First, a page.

Maintaining a Healthy Weight for You

A healthy weight will vary from person to person; however, maintaining a healthy weight for your body will help reduce your risk of developing high cholesterol and other heart health issues. For an overweight person, when losing 5–10% of their total body weight, there is a significant reduction in LDL cholesterol and triglycerides.[5] To put that into perspective, if someone weighs 300 lb, losing 15 pounds (5% of their body weight) can have a significant impact on their overall cholesterol levels. And the more weight this person looses, the greater is the improvement on all health risk factors.

2 for 1! Implementing some of the tips above—such as eating more healthy fats, focusing on fibre rich foods, and moving your body more—can also contribute to maintaining a healthy weight.

Cook and Eat More Meals at Home

It is easy and enjoyable to eat out. However, food cooked outside of the home often includes much more sugar and salt, unhealthy fats, and processed ingredients and may come in larger portions, all of which contribute to increased cholesterol levels and negatively impact overall health. At home, you can reduce your intake of processed food, control your portions, and incorporate more healthy fat– and fibre-rich choices into your meals to support your heart health.

If you are eating out, do your best to choose restaurants that serve freshly made food that is minimally processed. My personal favourite take-out foods are burrito bowls from an authentic local Mexican restaurant. They are freshly made, and you can add lots of veggies, beans, and other healthy items.

Tips for Giving Your Meals a Heart-Health Boost:

  • Use healthy oils (i.e., olive and avocado oil) instead or more often than margarine or butter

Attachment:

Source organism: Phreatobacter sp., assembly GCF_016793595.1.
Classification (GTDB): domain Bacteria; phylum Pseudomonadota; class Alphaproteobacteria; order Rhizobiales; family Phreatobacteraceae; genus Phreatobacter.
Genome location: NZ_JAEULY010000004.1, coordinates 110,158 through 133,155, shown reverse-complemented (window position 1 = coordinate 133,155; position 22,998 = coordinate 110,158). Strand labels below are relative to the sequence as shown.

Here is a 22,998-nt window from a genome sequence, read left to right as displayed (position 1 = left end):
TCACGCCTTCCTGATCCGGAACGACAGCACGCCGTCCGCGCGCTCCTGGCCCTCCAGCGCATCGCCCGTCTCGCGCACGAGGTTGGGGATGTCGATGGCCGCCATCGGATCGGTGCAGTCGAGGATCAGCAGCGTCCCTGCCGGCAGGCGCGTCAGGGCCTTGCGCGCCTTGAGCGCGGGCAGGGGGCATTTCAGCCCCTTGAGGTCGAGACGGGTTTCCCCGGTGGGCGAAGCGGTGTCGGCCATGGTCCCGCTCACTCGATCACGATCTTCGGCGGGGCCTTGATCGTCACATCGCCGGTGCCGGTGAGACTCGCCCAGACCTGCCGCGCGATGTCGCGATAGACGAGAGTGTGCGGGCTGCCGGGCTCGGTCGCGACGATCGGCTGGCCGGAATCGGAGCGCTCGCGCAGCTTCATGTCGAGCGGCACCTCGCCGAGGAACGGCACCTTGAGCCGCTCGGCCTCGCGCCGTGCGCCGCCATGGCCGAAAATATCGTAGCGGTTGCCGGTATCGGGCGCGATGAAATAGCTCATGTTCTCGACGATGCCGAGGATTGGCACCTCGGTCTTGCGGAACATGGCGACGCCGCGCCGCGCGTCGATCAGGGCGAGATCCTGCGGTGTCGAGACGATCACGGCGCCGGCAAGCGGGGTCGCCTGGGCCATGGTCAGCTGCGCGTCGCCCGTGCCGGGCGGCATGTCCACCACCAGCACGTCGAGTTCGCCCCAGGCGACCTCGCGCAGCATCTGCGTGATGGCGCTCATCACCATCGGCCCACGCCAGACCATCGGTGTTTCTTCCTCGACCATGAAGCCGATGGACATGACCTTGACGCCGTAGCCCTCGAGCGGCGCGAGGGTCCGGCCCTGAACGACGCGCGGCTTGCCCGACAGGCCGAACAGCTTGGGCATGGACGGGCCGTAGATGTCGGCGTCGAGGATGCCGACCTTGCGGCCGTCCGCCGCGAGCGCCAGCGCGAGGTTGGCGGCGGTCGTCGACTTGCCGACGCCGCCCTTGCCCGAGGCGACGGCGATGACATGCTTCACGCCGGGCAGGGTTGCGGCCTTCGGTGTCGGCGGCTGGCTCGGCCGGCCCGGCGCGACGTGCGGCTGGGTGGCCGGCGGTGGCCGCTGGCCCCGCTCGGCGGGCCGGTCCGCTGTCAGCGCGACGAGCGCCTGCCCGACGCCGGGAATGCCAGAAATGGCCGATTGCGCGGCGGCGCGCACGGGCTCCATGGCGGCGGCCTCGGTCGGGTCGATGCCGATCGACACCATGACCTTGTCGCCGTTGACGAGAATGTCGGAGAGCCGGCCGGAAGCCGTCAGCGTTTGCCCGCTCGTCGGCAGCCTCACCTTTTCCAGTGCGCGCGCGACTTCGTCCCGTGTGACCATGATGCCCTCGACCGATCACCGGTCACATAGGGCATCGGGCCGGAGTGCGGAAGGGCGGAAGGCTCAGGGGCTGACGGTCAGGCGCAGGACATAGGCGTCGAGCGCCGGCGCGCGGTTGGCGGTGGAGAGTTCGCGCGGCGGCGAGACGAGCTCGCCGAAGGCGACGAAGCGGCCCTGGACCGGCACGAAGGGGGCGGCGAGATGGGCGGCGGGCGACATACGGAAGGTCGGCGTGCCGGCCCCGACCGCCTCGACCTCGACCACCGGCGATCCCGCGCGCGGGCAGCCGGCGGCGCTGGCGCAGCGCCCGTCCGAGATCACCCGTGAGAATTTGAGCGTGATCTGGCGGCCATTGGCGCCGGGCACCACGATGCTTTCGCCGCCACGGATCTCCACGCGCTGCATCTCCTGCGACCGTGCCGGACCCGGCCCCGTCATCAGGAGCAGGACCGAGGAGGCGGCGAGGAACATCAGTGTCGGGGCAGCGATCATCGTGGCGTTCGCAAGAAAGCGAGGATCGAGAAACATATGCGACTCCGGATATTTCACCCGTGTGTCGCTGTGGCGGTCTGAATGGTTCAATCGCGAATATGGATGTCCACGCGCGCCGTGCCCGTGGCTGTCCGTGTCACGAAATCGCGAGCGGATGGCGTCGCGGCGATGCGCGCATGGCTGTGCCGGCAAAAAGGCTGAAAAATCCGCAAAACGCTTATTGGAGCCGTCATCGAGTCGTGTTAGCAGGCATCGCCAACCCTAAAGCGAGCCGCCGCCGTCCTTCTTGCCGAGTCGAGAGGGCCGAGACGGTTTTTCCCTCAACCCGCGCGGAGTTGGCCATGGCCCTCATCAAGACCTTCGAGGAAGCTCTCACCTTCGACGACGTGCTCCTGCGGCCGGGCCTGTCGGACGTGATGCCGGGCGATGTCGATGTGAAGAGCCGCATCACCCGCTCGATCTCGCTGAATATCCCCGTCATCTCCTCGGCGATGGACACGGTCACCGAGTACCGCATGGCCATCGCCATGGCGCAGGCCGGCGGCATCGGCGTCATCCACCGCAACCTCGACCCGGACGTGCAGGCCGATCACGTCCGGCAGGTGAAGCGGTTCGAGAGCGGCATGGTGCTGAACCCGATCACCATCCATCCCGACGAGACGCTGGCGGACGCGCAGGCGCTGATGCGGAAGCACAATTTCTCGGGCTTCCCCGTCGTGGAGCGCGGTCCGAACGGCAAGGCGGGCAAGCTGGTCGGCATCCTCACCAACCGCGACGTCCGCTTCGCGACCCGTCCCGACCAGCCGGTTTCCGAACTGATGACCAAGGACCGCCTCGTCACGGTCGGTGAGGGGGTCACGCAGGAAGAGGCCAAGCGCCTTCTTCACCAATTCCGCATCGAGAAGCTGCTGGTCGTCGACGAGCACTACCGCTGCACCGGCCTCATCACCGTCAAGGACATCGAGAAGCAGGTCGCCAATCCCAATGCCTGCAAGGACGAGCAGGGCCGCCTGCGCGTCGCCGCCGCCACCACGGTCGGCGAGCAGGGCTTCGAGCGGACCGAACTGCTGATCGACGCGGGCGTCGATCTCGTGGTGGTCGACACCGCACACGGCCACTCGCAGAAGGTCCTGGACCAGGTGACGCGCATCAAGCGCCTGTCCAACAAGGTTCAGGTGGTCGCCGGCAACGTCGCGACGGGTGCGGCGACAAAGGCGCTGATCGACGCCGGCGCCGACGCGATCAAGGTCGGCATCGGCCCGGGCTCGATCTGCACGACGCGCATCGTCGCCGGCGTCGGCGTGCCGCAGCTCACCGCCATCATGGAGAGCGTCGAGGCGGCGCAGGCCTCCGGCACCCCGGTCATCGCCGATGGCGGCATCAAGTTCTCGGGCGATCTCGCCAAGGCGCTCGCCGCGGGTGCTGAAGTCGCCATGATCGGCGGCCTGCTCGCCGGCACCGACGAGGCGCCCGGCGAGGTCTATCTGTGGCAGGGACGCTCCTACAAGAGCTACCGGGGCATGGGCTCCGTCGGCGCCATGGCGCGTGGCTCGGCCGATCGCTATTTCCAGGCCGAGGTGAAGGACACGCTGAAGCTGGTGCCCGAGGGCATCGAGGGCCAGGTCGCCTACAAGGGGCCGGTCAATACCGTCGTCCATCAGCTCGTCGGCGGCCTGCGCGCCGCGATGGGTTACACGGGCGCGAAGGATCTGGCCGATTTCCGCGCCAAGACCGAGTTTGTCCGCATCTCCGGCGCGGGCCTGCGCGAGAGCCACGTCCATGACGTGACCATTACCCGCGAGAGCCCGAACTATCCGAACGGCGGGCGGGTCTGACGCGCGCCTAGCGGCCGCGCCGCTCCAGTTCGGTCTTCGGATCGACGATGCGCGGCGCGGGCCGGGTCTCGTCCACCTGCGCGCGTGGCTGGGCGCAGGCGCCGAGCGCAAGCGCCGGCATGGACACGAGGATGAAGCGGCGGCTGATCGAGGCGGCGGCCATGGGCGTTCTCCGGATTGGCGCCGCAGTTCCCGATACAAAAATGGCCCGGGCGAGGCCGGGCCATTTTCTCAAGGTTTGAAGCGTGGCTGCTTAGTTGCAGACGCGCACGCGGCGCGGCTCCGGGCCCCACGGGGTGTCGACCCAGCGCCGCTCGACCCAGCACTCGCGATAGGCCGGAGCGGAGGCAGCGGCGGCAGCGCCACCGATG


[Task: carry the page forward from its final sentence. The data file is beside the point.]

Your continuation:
• Cook with whole grains (whole-wheat pastas, quinoa, barley, oats, etc.)
  • Incorporate beans and other legumes into your meals
  • Sprinkle nuts/seeds on your salads, yogurt, oatmeal, etc.
  • Choose leaner meats more often; for example, make chili with ground turkey instead of beef
  • Bake, roast, or air-fry your food; for example, potatoes are delicious baked in the oven with some oil or in the air fryer (without the actual frying)
  • Replace fatty spreads or mayo with mashed avocado

I hope this has provided you with some ideas on how to reduce your cholesterol and support your heart health.

Angela Wallace, MSc, RD

A registered dietitian with the College of Dietitians of Ontario, personal trainer, and family-food expert who specializes in women and child nutrition and fitness, she loves helping families get healthy together.


[1]         Feingold, K.R. “The effect of diet on cardiovascular disease and lipid and lipoprotein levels.” In: Feingold, K.R., B. Anawalt, A. Boyce, et al., eds. Endotext [Internet]. 2000.

[2]        Kalita, S., S. Khandelwal, J. Madan, H. Pandya, B. Sesikeran, and K. Krishnaswamy. “Almonds and cardiovascular health: A review.” Nutrients, Vol. 10, No. 4 (2018): 468.

[3]        Surampudi, P., B. Enkhmaa, E. Anuurad, and L. Berglund. “Lipid lowering with soluble dietary fiber.” Current Atherosclerosis Reports, Vol. 18, No. 12 (2016): 75.

[4]        Mann, S., C. Beedie, and A. Jimenez. “Differential effects of aerobic exercise, resistance training and combined exercise modalities on cholesterol and the lipid profile: Review, synthesis and recommendations.” Sports Medicine, Vol. 44, No. 2 (2014): 211–221.

[5]        Brown, J.D., J. Buscemi, V. Milsom, R. Malcolm, and P.M. O’Neil. “Effects on cardiovascular risk factors of weight losses limited to 5–10%.” Translational Behavioral Medicine, Vol. 6, No. 3 (2016): 339–346.